News broke on June 20 that Dutch gamers would no longer be able to trade CS:GO or Dota skins via the Steam marketplace; this action was made by Valve in response to the Dutch Gaming Authority ruling which deemed loot boxes as a form of gambling.
Back in April, the Dutch Gaming Authority announced they would examine a handful of popular games that were possibly infringing upon Dutch gambling laws; the report indicated giving developers a deadline of June 20 to revise these in-game features to meet legal requirements or face a penalty in the form of a fine or banning the games entirely. In the Dutch Gaming Authority study, they stated: “The reason is that the content of these loot boxes is determined by chance and that the prizes to be won can be traded outside of the game: the prizes have a market value,” the report says. “Offering these types of games of chance to Dutch consumers without a license is prohibited.”. We recently defined loot boxes more clearly here, if you’re unsure of its gambling proximity.
Valve appeared transparent in the condition they came to be in today, their statement – copied and posted above – indicated a sense of puzzlement on how to resolve this issue. The story has just started to unravel, and the legal friction ahead is likely to be rocky as the ruling will insert a radical hitch in the side of Valve’s economy.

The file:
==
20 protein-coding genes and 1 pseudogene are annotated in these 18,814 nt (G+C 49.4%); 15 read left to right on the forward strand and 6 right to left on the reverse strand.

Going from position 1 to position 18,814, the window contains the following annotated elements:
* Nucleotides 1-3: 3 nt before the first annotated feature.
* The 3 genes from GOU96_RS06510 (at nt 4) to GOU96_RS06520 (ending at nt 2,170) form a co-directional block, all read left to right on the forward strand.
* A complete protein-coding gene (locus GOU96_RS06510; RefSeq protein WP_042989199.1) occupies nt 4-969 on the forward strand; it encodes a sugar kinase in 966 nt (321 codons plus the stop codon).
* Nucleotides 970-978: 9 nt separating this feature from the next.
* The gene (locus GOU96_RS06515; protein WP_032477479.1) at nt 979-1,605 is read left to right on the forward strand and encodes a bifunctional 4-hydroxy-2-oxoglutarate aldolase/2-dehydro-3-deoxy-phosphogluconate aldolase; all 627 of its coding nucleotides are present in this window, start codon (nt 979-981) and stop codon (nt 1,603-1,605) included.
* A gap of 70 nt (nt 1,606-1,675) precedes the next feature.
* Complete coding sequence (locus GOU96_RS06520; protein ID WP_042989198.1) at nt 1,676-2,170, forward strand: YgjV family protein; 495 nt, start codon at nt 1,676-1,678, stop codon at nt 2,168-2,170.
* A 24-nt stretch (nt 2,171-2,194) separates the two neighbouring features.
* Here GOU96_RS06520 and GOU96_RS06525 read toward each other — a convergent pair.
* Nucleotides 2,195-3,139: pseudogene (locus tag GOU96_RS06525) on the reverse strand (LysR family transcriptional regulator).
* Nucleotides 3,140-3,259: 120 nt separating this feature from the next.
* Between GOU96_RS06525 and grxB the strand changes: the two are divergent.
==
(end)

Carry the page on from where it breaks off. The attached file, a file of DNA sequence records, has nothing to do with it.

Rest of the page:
The Dutch aren’t the first to take notice of the abrasiveness within loot boxes legality either; Asia, for example, advanced the issue differently, announcing companies must disclose the odds of items that could be gathered from loot boxes. The Belgian Gaming Commission went on to deem loot boxes illegal with a more inelastic approach to the matter, citing shrill consequences for publishers such as “a prison sentence of up to five years and a fine of up to 800,000 euros“
The news is right on course with the deadline asserted by the group, and given Valve was afforded roughly eight weeks of notice, we’re unsure as to why they decided to go public with this information on the day it came into effect. Regardless of whether this fell on Valve or the Dutch Gaming Authority to bring to attention, the revelation has already incited some uproar among the Dutch gaming community. Without warning, the skin inventory of these gamers has essentially lost all monetary value – and while a heads up could have provided an opportunity to pawn these items off, they’re now simply just cosmetics until further notice.
Esports Insider says: While the disabling of trading skins for Dutch gamers seems firm, we anticipate Valve will attempt to find some sort of middle ground with the Dutch Gaming Authority. Bearing in mind the weight of this ruling and its implications on Valve’s economy, a large legal quarrel seems imminent.